RUFUS WAINWRIGHT: I’m in sunny California. Are you in sunny Shelter Island?
LOUDON WAINWRIGHT III: I’m in cloudy, cold Manhattan.
RW: That has its charms. I’ve never interviewed you before, at least not formally, so this is exciting. Tell me about this gig you’re doing at Guild Hall on June 28.
LW: G.E. Smith, who you know, does a series there called G.E. Smith’s Portraits with various musicians and songwriters. Basically my understanding is I’m going to play. I’ll play a lot with him. There’s also Wesley Stace, aka John Wesley Harding, on the bill. The idea is songwriters come and sing their songs and then G.E. accompanies them.
RW: I know that our family, or part of them anyway, comes from East Hampton, and I can attest to having grown up in the area when we were in Shelter Island, but also would come often to the beach out East. Do you feel, when you’re playing in that town, that you’re kind of playing your hometown in a strange way, or not at all?
LW: I personally grew up in Westchester, so I suppose Bedford Village, New York, would be more my hometown, but I’ve been coming to the East End for 40 years and as you say, lots of our relatives are there. I often come when I play the Talkhouse. My dad and my grandfather, Stuyve [short for Stuyvesant] Wainwright, and my grandmother are all buried there over in that graveyard. That graveyard over on Cooper Lane —the ancestors are all there, so in a way, it does feel like home.
RW: It’s interesting because for me, even though I don’t get to go much to Montauk where [Rufus’ husband] Jörn and I have our house, but with all this touring and traveling the world, I do feel whenever I’m in that area, that it is home for me even though I’m hardly there. Tell me about your new album, which I’ve been listening to. It’s pretty fantastic, and varied in its repertoire.
LW: The last thing that came out was a double CD of rarities, I guess you could call it. It’s called Years in the Making. I did it with my friend Dick Connette. It’s really home demos and live tracks and includes people like Steve Goodman and Bill Frisell. All my kids, including you, are on it—as kids, actually. And, of course, Liza Minnelli is on it.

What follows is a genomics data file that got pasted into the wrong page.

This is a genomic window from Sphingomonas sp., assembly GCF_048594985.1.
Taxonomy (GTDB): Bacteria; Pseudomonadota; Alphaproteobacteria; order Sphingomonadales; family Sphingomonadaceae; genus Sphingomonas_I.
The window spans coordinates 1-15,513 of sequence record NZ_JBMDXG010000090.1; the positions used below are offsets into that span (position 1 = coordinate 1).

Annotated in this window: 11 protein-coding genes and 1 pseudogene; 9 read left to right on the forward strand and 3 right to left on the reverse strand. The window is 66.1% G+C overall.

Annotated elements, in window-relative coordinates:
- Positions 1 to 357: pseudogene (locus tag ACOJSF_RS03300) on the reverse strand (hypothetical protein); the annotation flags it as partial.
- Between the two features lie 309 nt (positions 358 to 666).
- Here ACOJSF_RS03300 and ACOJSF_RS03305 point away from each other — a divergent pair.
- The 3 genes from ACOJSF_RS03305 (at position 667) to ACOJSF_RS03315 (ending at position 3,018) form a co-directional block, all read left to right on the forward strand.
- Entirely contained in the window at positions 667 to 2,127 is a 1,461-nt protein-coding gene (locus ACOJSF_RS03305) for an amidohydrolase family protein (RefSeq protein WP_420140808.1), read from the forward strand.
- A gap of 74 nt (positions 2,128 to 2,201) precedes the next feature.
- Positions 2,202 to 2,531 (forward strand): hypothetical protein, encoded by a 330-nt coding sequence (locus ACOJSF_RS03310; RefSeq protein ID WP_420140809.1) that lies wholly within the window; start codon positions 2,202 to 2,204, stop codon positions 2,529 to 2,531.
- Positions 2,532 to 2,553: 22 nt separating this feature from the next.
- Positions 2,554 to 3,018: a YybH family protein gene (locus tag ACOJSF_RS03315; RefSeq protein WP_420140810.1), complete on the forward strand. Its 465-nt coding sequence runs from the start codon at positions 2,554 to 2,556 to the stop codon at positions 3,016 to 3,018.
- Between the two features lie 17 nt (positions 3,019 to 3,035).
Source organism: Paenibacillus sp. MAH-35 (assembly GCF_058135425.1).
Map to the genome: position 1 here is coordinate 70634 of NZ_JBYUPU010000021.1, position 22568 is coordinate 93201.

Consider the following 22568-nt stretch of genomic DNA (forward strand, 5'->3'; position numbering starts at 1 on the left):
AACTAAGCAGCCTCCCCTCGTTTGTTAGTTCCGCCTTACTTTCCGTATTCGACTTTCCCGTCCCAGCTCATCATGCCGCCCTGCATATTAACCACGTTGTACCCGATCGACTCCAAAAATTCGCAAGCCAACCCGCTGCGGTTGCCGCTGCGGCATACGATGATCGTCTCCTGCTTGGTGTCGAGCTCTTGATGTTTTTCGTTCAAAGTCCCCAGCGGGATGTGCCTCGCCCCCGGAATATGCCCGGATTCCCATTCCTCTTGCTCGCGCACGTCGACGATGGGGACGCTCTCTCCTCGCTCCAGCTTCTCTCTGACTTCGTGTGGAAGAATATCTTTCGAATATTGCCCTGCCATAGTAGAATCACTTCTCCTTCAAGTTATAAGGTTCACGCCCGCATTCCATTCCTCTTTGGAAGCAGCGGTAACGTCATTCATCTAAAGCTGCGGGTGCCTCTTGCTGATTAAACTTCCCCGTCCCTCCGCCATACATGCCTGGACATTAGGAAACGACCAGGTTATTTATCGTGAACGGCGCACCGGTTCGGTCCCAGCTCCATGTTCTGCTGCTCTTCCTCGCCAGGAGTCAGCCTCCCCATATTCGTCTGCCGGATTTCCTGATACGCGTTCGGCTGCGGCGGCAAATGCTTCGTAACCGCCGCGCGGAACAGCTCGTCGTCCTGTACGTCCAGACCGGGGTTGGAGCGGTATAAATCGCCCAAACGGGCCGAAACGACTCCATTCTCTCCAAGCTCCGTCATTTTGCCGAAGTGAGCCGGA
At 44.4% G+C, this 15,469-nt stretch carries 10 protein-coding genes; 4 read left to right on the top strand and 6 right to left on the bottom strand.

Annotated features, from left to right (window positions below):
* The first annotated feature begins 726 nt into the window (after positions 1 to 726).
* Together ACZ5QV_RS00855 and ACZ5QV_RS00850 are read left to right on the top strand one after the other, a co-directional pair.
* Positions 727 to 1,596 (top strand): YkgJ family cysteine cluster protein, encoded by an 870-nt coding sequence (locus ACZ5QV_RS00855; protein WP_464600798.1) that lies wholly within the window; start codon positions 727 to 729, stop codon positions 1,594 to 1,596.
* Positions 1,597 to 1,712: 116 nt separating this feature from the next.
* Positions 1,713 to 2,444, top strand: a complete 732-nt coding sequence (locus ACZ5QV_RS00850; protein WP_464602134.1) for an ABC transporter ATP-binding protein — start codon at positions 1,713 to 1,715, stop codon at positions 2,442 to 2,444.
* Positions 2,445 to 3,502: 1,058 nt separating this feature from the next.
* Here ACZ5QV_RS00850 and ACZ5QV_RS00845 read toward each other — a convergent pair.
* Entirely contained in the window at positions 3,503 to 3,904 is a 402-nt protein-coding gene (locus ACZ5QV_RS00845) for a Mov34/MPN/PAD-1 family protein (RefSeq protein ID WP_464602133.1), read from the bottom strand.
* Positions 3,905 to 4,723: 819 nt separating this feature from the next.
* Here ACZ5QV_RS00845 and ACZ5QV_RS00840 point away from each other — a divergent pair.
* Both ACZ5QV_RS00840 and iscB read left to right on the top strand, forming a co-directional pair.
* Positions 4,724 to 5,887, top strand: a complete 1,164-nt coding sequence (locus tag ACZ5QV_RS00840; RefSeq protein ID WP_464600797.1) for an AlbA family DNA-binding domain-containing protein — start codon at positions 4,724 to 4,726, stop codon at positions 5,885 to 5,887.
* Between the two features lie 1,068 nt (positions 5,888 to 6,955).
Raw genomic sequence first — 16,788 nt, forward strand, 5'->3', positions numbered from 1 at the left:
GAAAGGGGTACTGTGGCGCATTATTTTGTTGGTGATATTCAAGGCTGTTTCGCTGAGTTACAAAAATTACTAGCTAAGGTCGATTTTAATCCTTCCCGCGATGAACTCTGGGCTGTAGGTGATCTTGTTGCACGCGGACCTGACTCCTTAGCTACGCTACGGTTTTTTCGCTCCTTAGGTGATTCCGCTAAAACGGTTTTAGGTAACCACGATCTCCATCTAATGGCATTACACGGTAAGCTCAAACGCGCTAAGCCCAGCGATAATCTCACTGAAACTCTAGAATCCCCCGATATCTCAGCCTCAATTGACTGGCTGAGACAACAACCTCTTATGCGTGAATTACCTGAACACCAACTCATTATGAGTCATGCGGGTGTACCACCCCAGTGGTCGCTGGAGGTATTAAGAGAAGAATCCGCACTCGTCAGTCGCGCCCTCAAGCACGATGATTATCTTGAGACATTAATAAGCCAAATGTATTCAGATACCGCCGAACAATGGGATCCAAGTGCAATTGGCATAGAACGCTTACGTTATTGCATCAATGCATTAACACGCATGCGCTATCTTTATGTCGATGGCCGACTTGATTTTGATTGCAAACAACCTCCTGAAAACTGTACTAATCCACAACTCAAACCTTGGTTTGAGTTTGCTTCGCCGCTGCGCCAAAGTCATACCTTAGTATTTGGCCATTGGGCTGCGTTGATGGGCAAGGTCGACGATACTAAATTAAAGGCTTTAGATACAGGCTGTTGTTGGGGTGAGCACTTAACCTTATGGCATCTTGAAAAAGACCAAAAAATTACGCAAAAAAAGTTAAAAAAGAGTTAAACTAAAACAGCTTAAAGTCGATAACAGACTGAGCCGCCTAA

RW: Yes, I know.
LW: Your friend, Liza.
RW: Yes, my dear, my dear. My bosom buddy. This is partially a Father’s Day issue here, and I would like to ask, what is your advice from one father to another? My daughter, Viva, and your granddaughter…she’s just 8 at the moment, but in terms of teenage girls, do you have any advice?
LW: I could give the readers some advice although they probably shouldn’t follow it. [Laughs] Being a father is a huge thing, a complicated job. As to my own abilities to do that job, I’m not sure how good a job I did or even continue to do. I’ve written a lot of songs about being a father, and you kids and stuff—and that doesn’t fix anything, of course. But it’s a big thing as now you know, and as you say, Viva’s getting older, so it’s one thing to be dealing with a 6- or 7-year-old, but when they get to be 8 or 9 or 14, God forbid, then you’re in the real shit. Watch out. [Laughs]
RW: What I will say though, Dad, is that judging by how wonderful all your kids are, you did a great job, so don’t worry too much about it ’cause we’re all still alive.
LW: Yeah, that’s something.
RW: Well, I’m going to be out there as well, doing some shows. I think we’re both doing Stephen Talkhouse within the same week. I’m looking forward to seeing you and spending some time and making some music. I will say that, and maybe this is a nice way to close the interview, since we’re both musicians. Having grown up with this opportunity to sing with you and also with my mom, Kate, and [sisters] Martha and Lucy and everybody, has been really, really wonderful. I feel very blessed to have that opportunity, and I hope that we get to do some more of that in the near future. But I think it’s really great that we’re both out there still.
LW: I agree. When audiences see us come out as a family, whether it’s the whole bunch of us or just me singing with Lucy or you singing with Lucy or just the two of us singing together, I think it has a kind of impact. Audiences clearly like it. It’s musically great, of course, but I think that people, especially me, and I won’t be surprised if they’ve said it to you, that they envy us, that we have a context for doing something kind of pure and mysterious like singing a song together. I mean, there are examples where families play music together, obviously, but most families don’t, so we are special and lucky in that way.